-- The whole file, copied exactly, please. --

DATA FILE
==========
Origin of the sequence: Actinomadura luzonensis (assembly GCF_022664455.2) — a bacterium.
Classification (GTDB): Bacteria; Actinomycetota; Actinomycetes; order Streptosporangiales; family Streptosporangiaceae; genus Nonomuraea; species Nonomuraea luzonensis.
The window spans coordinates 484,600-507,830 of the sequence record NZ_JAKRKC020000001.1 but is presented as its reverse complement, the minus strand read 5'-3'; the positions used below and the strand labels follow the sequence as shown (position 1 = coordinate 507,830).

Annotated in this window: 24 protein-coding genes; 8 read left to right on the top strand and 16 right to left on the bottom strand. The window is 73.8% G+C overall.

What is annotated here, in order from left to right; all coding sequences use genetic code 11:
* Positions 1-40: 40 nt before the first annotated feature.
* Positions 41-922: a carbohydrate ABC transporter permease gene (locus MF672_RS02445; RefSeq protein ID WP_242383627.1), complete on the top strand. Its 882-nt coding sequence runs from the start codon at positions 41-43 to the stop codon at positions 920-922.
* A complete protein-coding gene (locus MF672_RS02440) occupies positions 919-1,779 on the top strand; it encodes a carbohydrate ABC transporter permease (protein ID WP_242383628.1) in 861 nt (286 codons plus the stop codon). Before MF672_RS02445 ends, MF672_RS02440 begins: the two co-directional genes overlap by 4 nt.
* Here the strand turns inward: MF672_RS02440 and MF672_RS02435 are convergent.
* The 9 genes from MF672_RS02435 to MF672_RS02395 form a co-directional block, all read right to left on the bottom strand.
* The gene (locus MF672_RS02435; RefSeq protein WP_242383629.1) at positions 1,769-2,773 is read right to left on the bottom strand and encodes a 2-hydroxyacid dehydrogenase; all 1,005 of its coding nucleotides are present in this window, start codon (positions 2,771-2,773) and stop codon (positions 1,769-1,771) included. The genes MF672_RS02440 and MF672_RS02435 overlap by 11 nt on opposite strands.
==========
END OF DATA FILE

Origin of the sequence: Actinomadura luzonensis (assembly GCF_022664455.2) — a bacterium.
Classification (GTDB): Bacteria; Actinomycetota; Actinomycetes; order Streptosporangiales; family Streptosporangiaceae; genus Nonomuraea; species Nonomuraea luzonensis.
The window spans coordinates 484,600-507,830 of the sequence record NZ_JAKRKC020000001.1 but is presented as its reverse complement, the minus strand read 5'-3'; the positions used below and the strand labels follow the sequence as shown (position 1 = coordinate 507,830).

Annotated in this window: 24 protein-coding genes; 8 read left to right on the top strand and 16 right to left on the bottom strand. The window is 73.8% G+C overall.

What is annotated here, in order from left to right; all coding sequences use genetic code 11:
* Positions 1-40: 40 nt before the first annotated feature.
* Positions 41-922: a carbohydrate ABC transporter permease gene (locus MF672_RS02445; RefSeq protein ID WP_242383627.1), complete on the top strand. Its 882-nt coding sequence runs from the start codon at positions 41-43 to the stop codon at positions 920-922.
* A complete protein-coding gene (locus MF672_RS02440) occupies positions 919-1,779 on the top strand; it encodes a carbohydrate ABC transporter permease (protein ID WP_242383628.1) in 861 nt (286 codons plus the stop codon). Before MF672_RS02445 ends, MF672_RS02440 begins: the two co-directional genes overlap by 4 nt.
* Here the strand turns inward: MF672_RS02440 and MF672_RS02435 are convergent.
* The 9 genes from MF672_RS02435 to MF672_RS02395 form a co-directional block, all read right to left on the bottom strand.
* The gene (locus MF672_RS02435; RefSeq protein WP_242383629.1) at positions 1,769-2,773 is read right to left on the bottom strand and encodes a 2-hydroxyacid dehydrogenase; all 1,005 of its coding nucleotides are present in this window, start codon (positions 2,771-2,773) and stop codon (positions 1,769-1,771) included. The genes MF672_RS02440 and MF672_RS02435 overlap by 11 nt on opposite strands.